Don't laugh. One of the most maligned delivery systems from the early days of the over-hyped Web is ready for its second act…and this time it wants to pay its own way. Push, the technique of streaming near-real-time news and information to a user's desktop throughout the day (yeah, we're talking PointCast, here) enjoyed an unexpected boost in 2002 with the surprise success of always-on weather monitor WeatherBug and copy-cat desktop clients from Weather.com and AccuWeather. A year ago, a number of major media brands (CNN, USAToday) launched push-oriented products. And everyone is sniffing around the mobile carriers to see what sort of alerts, headlines, games, and scores mobile users will want, nay pay, to have shoved onto their next-gen cell phones. Is push being pulled back into the digital delivery mix?
Push is making a comeback because now it may have a model to recommend itself. The LATimes.com's NewsDirect feed charges $5.95 a month, while CNN's push product Newswatch is $45.96 a year and USA Today's NewsTracker is $4.95 a month. PointCast descendent Infogate is the technology engine behind all three, and the radical reorientation it took in early 2002 symbolizes the new thinking behind push. Despite having 300,000 active users for its free news service, which aggregated thousands of information feeds, Infogate shut down the model and launched a private label format in March 2002. "The reason we went from free to fee is simple," says Clifford Boro, Infogate's chairman and CEO, "we were losing a fortune." Now he licenses the technology to major media players who charge for the service and split the fees with him.
While the early-in content providers are reluctant to disclose subscription numbers, Boro insists that: "the abstract lesson so far from this experiment is that the underlying metrics are very encouraging." About 10% of those who download free trial offers from his partners convert to paying customers, and retention is over 90%. Usage is also very high, with 70% using the product everyday and keeping it on their desktop for an average of 6 hours. That's the kind of stickiness content brands only dream about.
By offering personalization, by aggregating over 3,000 feeds along with the featured content provider, and by providing a unique televisual experience on the desktop, Boro thinks he is adding the kind of value content needs to sell itself more effectively. "These are the three things we stake the consumer proposition on that makes it good enough to pay for," he says.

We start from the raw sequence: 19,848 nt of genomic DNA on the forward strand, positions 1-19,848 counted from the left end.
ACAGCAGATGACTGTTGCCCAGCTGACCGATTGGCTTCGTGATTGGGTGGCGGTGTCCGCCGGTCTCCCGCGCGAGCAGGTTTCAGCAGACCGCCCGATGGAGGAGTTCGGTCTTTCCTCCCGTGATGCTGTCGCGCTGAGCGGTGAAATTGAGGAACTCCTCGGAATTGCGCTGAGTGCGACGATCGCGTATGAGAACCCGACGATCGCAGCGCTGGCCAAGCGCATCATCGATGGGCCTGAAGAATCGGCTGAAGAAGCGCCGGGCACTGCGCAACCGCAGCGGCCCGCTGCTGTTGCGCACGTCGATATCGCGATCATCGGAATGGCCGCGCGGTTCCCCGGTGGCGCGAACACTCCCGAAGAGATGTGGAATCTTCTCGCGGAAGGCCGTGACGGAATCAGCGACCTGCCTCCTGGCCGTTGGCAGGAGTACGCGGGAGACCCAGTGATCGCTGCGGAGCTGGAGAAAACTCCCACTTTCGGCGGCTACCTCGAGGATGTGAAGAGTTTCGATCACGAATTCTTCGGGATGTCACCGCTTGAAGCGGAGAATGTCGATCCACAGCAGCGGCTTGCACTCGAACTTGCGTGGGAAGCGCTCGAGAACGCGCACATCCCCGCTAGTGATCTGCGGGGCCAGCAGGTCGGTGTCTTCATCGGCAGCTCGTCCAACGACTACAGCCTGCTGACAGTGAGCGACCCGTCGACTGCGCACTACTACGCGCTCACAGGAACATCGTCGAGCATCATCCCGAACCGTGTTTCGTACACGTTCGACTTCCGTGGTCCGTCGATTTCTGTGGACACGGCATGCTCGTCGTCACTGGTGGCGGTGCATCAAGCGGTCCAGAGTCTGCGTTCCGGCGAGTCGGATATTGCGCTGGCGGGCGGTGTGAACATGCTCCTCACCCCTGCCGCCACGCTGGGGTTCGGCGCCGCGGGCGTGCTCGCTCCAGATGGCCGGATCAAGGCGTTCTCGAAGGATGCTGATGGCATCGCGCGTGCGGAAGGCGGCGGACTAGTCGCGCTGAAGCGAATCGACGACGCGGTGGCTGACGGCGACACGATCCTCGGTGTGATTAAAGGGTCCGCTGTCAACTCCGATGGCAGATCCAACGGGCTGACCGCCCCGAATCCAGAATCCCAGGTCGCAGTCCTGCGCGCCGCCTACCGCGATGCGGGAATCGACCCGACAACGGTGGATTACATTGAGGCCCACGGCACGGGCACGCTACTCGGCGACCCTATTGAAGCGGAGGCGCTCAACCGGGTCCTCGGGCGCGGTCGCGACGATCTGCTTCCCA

"We're starting to gain quite a bit of momentum," adds Allen Wille, CEO of Serence, a Canadian service whose KlipFolio client can feed to the desktop headline updates and links to partners such as SportingNews.com, RocketInfo, and German news providers Tagesschau and Heise. Serence claims 100,000 active users, with 250 signing up daily. For now, most of these partners use Serence as a value-add to drive traffic and maintain brand loyalty, but like Boro, Wille wants push to drive fee-based models. "The whole industry is gravitating to subscription services, but no one has figured out what the value add is. Is it just content or content plus a service," he says.
While SportingNews.com now only dabbles with Serence's KlipFolio client, online marketing manager Jason Stone, eventually wants to sell a version of the Serence feed to his real "content junkies," the fantasy sports league players who "have to have their information in front of their eyes at all times," he says. Which is exactly what Wille is hoping to hear. "We want to entice and educate content providers that there is money in this game by either up selling to subscription services or perhaps focusing on the enterprise to provide information services that are valuable to business," says Wille.